Switching Channels: How Fox Star Megyn Kelly Ended up at NBC

By — on / Salary Negotiations

In the summer of 2016, it seemed the approaching end of television journalist Megyn Kelly’s contract with Fox News in mid-2017 couldn’t have been better timed for her. The host of the daily evening news program The Kelly File on Fox, she had seen her profile rise over the past year, beginning with her pointed questioning of Donald J. Trump at the first Republican presidential debate in August 2015. Kelly would later characterize Trump’s coarse post-debate criticism and lingering fixation on her as unnerving, but the drama boosted her stature as a bold, tough reporter, and ratings for her Fox show rose steadily.

James and Lachlan Murdoch, top 21st Century Fox executives and sons of the company’s CEO, Rupert Murdoch, were determined to convince Kelly to renew her contract. In July, the brothers reportedly expedited the departure of Fox News chairman and CEO Roger Ailes from the network after Fox anchor Gretchen Carlson abruptly quit and sued him for sexual harassment. Anticipating that Hillary Clinton would be the next president, the younger Murdochs were said to want to steer Fox in a more moderate direction. The brothers offered Kelly their support in her feud with Trump and discussed their desire to make her their “proxy” at the network, according to Newsweek.

Tuning out?

Having said that she would like to host a long-form interview show that would allow her to spend more time with her family, Kelly began meeting with other networks to consider her options.

Anticipating a frenzied bidding war, the Murdoch brothers reportedly offered to boost her salary from $10–$12 million per year to about $20 million per year, on a par with the earnings of Fox’s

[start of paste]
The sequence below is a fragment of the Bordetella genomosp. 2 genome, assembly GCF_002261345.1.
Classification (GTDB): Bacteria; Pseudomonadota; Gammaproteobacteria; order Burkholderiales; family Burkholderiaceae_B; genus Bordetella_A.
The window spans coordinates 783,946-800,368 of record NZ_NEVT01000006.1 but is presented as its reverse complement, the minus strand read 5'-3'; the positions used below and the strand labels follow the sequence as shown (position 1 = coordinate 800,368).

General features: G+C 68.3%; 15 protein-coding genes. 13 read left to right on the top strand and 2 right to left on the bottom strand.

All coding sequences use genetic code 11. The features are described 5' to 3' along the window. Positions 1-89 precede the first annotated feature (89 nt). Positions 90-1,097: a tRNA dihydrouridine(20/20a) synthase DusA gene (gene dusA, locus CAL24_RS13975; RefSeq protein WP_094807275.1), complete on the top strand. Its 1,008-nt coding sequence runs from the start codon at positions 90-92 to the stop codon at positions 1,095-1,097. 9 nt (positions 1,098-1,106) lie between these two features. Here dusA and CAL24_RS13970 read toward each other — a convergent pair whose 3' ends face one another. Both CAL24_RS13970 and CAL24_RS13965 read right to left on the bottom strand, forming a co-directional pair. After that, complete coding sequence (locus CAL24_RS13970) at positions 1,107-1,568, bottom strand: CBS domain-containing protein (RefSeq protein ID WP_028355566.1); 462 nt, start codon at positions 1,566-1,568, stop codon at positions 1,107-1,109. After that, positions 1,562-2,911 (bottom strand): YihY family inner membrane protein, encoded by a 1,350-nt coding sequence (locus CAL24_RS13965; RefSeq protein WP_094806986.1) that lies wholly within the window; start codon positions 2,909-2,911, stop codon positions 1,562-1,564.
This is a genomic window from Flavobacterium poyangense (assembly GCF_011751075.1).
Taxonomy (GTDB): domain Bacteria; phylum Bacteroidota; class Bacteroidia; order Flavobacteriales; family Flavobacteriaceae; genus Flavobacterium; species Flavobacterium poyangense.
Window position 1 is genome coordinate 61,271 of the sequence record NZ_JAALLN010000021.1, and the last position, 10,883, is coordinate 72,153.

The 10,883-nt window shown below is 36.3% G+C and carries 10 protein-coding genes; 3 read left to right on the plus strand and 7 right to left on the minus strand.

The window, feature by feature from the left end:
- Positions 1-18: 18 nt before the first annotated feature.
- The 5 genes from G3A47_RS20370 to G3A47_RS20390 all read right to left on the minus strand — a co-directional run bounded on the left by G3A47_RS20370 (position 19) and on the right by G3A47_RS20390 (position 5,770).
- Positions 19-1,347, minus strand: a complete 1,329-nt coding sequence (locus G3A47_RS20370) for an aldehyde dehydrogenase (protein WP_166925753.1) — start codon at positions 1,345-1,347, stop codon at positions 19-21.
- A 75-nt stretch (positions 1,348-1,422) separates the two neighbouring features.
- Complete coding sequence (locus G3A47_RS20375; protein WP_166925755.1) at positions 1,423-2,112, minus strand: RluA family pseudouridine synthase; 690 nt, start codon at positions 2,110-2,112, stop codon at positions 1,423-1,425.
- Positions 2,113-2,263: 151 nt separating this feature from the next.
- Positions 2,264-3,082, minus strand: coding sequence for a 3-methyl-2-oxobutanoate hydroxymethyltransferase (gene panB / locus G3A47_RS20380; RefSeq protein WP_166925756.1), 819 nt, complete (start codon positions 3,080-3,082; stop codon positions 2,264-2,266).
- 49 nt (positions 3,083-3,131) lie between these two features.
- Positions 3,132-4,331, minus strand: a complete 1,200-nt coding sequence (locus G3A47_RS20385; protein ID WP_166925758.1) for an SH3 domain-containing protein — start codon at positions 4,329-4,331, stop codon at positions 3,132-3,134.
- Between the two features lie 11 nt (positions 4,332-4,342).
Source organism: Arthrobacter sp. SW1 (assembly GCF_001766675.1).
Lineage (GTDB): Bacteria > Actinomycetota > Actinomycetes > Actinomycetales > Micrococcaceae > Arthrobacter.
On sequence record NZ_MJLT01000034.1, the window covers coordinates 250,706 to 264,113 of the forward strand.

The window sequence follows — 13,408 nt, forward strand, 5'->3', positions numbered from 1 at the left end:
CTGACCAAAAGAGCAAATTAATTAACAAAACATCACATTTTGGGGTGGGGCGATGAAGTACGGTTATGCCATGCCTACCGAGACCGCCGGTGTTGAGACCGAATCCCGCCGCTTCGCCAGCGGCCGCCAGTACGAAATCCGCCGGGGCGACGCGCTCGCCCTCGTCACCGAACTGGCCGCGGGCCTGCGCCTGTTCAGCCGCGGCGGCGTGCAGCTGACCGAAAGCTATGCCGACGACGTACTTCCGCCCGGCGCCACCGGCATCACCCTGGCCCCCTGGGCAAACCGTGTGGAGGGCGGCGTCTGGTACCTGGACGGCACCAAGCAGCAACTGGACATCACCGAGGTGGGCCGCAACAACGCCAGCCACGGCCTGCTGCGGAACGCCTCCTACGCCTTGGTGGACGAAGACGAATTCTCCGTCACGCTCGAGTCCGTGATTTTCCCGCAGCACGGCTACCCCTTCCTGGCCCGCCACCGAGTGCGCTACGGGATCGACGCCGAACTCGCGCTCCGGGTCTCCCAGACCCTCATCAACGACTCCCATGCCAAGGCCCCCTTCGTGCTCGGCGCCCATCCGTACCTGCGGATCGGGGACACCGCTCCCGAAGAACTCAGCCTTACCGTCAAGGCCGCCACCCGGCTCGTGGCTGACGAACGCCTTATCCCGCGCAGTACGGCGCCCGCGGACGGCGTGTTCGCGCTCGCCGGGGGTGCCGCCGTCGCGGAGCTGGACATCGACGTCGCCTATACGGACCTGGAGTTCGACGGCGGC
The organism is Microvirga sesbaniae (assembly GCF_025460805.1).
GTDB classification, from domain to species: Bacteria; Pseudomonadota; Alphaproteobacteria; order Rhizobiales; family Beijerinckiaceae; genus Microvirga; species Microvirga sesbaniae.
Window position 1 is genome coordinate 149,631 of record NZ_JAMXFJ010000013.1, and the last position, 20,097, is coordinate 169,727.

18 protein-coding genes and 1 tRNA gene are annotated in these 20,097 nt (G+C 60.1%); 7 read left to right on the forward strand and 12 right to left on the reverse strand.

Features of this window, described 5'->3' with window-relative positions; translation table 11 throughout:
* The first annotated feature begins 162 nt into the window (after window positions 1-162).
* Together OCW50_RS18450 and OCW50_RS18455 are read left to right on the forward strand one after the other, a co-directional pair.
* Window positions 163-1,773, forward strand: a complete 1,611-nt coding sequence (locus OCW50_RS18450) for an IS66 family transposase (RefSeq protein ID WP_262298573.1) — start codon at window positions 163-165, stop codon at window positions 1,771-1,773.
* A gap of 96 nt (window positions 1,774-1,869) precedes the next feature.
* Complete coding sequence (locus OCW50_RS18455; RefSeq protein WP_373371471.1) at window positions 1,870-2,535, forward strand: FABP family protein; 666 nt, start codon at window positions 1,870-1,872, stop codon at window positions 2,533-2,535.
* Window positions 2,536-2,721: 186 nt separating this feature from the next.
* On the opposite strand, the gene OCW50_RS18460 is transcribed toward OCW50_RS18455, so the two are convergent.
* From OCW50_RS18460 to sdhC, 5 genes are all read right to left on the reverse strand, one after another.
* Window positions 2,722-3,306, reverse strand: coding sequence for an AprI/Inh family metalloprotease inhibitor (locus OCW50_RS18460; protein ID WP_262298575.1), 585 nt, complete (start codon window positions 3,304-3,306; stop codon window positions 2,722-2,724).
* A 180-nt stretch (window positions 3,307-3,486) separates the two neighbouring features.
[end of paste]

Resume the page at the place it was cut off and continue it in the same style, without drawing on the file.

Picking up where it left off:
most successful host, Bill O’Reilly. The brothers asked Kelly to make a decision about contract renewal before launching her memoir, Settle for More, in November. But with her star power burning ever brighter in the lead-up to the election, Kelly extended her job search.

After Trump’s upset victory, which other Fox News hosts met with glee, Kelly seemed to become more serious about moving on to another network. According to Newsweek, Kelly had become isolated at Fox, in part because staffers felt her revelation in her book that Ailes had sexually harassed her as well had been disloyal. It was becoming evident that Kelly was in no position to be the leader at Fox that the Murdoch brothers had planned.

A new beginning

The anticipated auction for Kelly never materialized. The two front-runners in the race, CNN and ABC, each decided to bow out. ABC may have lost interest in poaching Kelly from Fox after her heavily promoted prime-time interview with Trump was a critical and ratings disappointment, according to Vanity Fair.

In the end, it was NBC News, which had flown under the radar throughout much of Kelly’s search, that captured her attention. Unlike other networks, which offered preconceived notions of how she would fit into their schedules, NBC “came to her with a blank slate and asked her what she would like to do . . . and then delivered it,” a source close to Kelly told Vanity Fair. NBC News chairman Andrew Lack offered Kelly a daytime show that would allow her to have dinner with her family every day, as well as a Sunday news-magazine show.

On January 3, Kelly informed Lachlan Murdoch that she would be leaving Fox for NBC. She is believed to have accepted a salary that is slightly lower than what the Murdochs ultimately offered for the chance to increase her time with her family and take creative risks. And risks they are: The daytime talk shows of established news personalities such as Katie Couric, Anderson Cooper, and Meredith Vieira have all flopped in recent years.

Job negotiation tips from the Kelly files:

Get the timing right. Kelly carried out job negotiations at a snail’s pace to drum up maximum interest, but be careful not to let your negotiations run on so long that counterparts lose interest.

Listen to learn. To win over top job candidates, start off by asking them what they’re looking for rather than telling them how they would fit in.

Anticipate shifting tides. Because no one has a crystal ball, prepare contingencies in the event that unforeseen circumstances derail your carefully laid plans.

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